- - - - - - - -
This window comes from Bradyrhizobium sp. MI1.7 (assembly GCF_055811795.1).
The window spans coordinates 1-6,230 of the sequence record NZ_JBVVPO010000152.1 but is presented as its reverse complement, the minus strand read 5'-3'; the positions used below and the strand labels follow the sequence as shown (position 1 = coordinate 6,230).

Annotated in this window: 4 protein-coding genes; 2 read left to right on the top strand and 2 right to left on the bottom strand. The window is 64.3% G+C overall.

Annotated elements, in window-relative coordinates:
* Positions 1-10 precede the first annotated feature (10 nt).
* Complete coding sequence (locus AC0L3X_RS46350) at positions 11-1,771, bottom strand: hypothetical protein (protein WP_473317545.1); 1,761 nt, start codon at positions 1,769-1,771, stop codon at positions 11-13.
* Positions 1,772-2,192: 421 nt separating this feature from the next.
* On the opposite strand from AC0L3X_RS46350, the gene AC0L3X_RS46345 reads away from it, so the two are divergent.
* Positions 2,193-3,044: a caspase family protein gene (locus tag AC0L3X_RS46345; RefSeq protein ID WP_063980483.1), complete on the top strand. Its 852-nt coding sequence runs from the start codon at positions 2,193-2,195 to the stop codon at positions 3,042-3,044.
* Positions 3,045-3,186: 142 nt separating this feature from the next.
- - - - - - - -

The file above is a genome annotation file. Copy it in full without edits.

This window comes from Bradyrhizobium sp. MI1.7 (assembly GCF_055811795.1).
The window spans coordinates 1-6,230 of the sequence record NZ_JBVVPO010000152.1 but is presented as its reverse complement, the minus strand read 5'-3'; the positions used below and the strand labels follow the sequence as shown (position 1 = coordinate 6,230).

Annotated in this window: 4 protein-coding genes; 2 read left to right on the top strand and 2 right to left on the bottom strand. The window is 64.3% G+C overall.

Annotated elements, in window-relative coordinates:
* Positions 1-10 precede the first annotated feature (10 nt).
* Complete coding sequence (locus AC0L3X_RS46350) at positions 11-1,771, bottom strand: hypothetical protein (protein WP_473317545.1); 1,761 nt, start codon at positions 1,769-1,771, stop codon at positions 11-13.
* Positions 1,772-2,192: 421 nt separating this feature from the next.
* On the opposite strand from AC0L3X_RS46350, the gene AC0L3X_RS46345 reads away from it, so the two are divergent.
* Positions 2,193-3,044: a caspase family protein gene (locus tag AC0L3X_RS46345; RefSeq protein ID WP_063980483.1), complete on the top strand. Its 852-nt coding sequence runs from the start codon at positions 2,193-2,195 to the stop codon at positions 3,042-3,044.
* Positions 3,045-3,186: 142 nt separating this feature from the next.